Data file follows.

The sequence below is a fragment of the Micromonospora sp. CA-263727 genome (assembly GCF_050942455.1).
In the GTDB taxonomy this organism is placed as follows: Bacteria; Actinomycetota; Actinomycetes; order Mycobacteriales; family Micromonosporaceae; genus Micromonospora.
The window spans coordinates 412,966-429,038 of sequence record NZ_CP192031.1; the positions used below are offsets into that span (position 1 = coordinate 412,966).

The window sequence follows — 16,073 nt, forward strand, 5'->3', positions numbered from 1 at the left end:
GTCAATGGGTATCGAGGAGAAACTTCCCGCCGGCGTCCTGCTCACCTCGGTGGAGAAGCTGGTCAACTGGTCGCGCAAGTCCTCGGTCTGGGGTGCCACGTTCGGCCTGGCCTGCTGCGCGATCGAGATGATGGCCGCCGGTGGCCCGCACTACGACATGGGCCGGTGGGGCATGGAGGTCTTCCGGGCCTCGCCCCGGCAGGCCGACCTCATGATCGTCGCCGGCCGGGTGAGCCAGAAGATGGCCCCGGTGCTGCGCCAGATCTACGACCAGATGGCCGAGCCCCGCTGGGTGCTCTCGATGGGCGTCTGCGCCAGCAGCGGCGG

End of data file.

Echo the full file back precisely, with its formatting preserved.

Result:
The sequence below is a fragment of the Micromonospora sp. CA-263727 genome (assembly GCF_050942455.1).
In the GTDB taxonomy this organism is placed as follows: Bacteria; Actinomycetota; Actinomycetes; order Mycobacteriales; family Micromonosporaceae; genus Micromonospora.
The window spans coordinates 412,966-429,038 of sequence record NZ_CP192031.1; the positions used below are offsets into that span (position 1 = coordinate 412,966).

The window sequence follows — 16,073 nt, forward strand, 5'->3', positions numbered from 1 at the left end:
GTCAATGGGTATCGAGGAGAAACTTCCCGCCGGCGTCCTGCTCACCTCGGTGGAGAAGCTGGTCAACTGGTCGCGCAAGTCCTCGGTCTGGGGTGCCACGTTCGGCCTGGCCTGCTGCGCGATCGAGATGATGGCCGCCGGTGGCCCGCACTACGACATGGGCCGGTGGGGCATGGAGGTCTTCCGGGCCTCGCCCCGGCAGGCCGACCTCATGATCGTCGCCGGCCGGGTGAGCCAGAAGATGGCCCCGGTGCTGCGCCAGATCTACGACCAGATGGCCGAGCCCCGCTGGGTGCTCTCGATGGGCGTCTGCGCCAGCAGCGGCGG